Trackpads, Are we ready to ditch the gimbals?


The picture above is the new video game controller from valve, you can read more about it here. Note that there are no thumb sticks just trackpads and a touchscreen. Are rc controllers lagging behind the times by using analog components (potentiometers) and bulky mechanical gimbals?

I realize that there is a good argument for sticks and switches you can operate just by feel if your flying fpv. But it would be nice to have a thin. light. high resolution digital rc controller with fewer moving parts.

Please comment with your thoughts on ditching gimbals.

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  • Given that the tactile enhancement I mentioned is based on generation of variable electrostatic forces, it should be possible to vary those forces over time (i.e., a time varying field). This could be used to generate a radial flux which (I suspect) would be perceived as a radially directed pressure against the skin. This is exactly what you get with standard joysticks.

    The tech is there... the question is, is the will/drive/backing there to produce such a product and push it to market, given that we already have a very successful product that dominates the market (and has for decades). I think if we do see a transition to haptically enabled touch surfaces they'd have to offer (much) more than current input devices.

    Another downside to touch surfaces (playing devil's advocate here) is the need to use exposed skin to contact the device. I like wearing gloves when I fly in cold weather and these don't diminish (considerably) my ability to obtain relevant feedback from the transmitter joysticks.

  • Joysticks certainly have good feedback.  On my radio the further from center the more pressure I feel.  As you move the joystick it's position on your fingers changes in a repeatable manner due to both position and angular change of the joystick.  Additionally center is extremely well defined due to detent and center spring position guiding your fingers back to center. Surface pads can a best provide feedback on distance from center but not apply force pushing back to center. Without looking at the sticks I can feel were the sticks are due to both my finger positions, the feel of pressure due to gimbal springs and the feel of the joystick on my fingers.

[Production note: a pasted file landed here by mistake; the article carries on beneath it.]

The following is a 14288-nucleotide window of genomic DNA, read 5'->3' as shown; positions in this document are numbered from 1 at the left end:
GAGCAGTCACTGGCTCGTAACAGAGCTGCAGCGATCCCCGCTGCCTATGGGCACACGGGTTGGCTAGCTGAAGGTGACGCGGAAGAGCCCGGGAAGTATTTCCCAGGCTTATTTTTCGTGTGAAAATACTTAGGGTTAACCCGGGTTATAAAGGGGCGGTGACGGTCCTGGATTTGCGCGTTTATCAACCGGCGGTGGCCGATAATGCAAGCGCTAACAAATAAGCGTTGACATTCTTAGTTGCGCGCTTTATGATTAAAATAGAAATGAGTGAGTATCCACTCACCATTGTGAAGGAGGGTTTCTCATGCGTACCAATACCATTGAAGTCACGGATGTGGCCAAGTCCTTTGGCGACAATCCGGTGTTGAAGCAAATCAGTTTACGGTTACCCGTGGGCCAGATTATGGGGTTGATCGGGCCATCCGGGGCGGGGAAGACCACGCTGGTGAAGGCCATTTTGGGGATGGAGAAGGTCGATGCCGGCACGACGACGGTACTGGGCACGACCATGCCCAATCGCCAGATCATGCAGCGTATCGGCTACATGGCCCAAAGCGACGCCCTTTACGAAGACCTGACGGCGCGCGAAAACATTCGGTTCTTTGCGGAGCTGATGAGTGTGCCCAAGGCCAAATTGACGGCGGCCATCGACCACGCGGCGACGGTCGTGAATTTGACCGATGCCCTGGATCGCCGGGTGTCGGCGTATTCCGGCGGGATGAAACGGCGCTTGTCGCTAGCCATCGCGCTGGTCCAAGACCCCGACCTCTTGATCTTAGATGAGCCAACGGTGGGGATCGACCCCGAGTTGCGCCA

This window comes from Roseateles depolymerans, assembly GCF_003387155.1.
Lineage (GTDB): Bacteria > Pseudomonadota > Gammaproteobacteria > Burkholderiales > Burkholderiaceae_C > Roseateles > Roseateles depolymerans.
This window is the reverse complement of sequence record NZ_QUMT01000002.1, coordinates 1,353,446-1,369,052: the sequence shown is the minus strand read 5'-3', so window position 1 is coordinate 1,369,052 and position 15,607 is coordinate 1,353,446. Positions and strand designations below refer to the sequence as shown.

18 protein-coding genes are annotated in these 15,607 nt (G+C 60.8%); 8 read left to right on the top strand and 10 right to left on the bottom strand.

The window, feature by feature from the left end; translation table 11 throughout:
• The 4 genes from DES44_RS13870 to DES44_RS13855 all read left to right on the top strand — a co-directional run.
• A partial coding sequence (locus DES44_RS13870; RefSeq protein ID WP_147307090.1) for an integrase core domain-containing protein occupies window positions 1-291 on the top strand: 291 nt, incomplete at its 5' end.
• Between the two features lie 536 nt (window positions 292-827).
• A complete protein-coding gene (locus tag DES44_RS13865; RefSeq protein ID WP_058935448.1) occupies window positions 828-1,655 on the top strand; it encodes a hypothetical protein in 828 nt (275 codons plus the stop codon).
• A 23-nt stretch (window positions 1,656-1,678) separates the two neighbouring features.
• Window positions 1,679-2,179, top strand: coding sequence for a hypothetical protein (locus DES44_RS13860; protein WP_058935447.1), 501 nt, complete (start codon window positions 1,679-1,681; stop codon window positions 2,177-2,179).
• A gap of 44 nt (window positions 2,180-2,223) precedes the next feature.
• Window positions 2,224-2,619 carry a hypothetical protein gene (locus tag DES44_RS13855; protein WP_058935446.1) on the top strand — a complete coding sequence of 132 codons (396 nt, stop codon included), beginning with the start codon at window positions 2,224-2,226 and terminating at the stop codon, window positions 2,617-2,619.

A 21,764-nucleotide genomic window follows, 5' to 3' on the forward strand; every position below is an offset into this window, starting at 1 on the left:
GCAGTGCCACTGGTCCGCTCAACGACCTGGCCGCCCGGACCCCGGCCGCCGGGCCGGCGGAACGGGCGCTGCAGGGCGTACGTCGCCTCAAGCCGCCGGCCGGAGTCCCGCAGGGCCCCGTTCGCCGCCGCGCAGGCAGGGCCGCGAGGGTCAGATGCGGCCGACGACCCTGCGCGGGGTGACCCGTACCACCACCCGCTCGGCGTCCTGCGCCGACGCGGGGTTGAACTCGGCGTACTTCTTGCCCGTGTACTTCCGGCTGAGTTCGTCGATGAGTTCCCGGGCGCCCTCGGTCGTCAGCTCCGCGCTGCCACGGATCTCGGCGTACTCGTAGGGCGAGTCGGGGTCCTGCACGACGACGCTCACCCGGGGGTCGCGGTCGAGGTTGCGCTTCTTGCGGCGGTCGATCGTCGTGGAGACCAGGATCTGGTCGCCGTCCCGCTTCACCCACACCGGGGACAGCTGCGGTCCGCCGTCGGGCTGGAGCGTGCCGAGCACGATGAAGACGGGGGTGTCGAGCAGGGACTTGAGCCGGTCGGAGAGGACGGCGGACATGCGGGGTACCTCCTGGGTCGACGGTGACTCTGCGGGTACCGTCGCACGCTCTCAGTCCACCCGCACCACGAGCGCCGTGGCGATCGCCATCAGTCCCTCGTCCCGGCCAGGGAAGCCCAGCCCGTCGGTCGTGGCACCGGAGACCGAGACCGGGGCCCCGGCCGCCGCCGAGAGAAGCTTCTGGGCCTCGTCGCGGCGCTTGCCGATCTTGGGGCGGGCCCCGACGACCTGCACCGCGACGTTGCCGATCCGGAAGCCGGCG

The haptic feedback they describe sounds better to me than they typical feedback from onscreen touch pads but I don't think IMHO it would equal the physical joystick feedback.  It certainly would be interesting to try.  I can see situations where for reasons of environment and contamination (dirt, chemicals, water) where this system could be very useful and perhaps a better solution than joysticks.

  • Most people who fly R/C would agree that they like knowing where their thumbs are relative to centre... this is information we get using spring force since its proportional to displacement. Standard touch surfaces don't give this state information. Here's a different perspective on evolving from the current setup toward touch (or similar) inputs: Tactile Enhancement of Touch Surfaces

    While it might be hard for some to transition from a standard R/C transmitter to a touch surface with active tactile (friction) feedback, I have no doubt that new flyers could learn to use such devices effectively. As evidence, I look at my young daughters and how they quickly and effectively they adapt to various input devices I throw at them and how quickly they exceed my capabilities at fine control in high dimensional input spaces (and I'm no slouch).

    TeslaTouch: Electrovibration for Touch Surfaces
    Olivier Bau
  • Soren, we already do.  Brushless gimbal motors.  They are servos with a single moving part.  They just don't have any torque. ;)

  • - but when we get a servo with a single moving part I will be more enthusiastic!
  • Admin

    The two concentric ridges on the track pads gives the end points and center when finger tips feel the contour. Any thing in between these two points are unknowns which where we loiter most of the flying time. So knowing the position of stick without altering the stick positions is going to be tricky in trackpads IMHO.

  • I quite like the mechanical feedback (or springs) of my sticks. I get a lot of tectile to determine what the actual center is of the stick. Next to that, the physical endpoints of the sticks I would miss very much on a trackpad.

  • "Trackpads, are we ready to move to an inferior method of control?"


    Why are you trying to fix something that isn't broken?

  • Developer

    At the moment I cannot think of a better solution then gimbal stick for fine grain control of four control axes at the same time. But since we are looking for "the next thing", having active feedback on the sticks would be a definitive improvement. Being able to feel the actual force on the control surfaces in an airplane would be great, and give instant feedback about g-forces and imminent stalls. On a copter it could be used to tell the operator how much wind the copter is actively fighting at any moment etc.

  • Developer

    @John: Just like the steering wheel in a car. It's near perfection for control! 

    RC Controls do have feedback via the springs that return the control to centre. if these needed to be stronger i'm sure that's what we would have. The current setup is pretty good. If you break it down it surprising how many elements are already part of the control system people use everyday.

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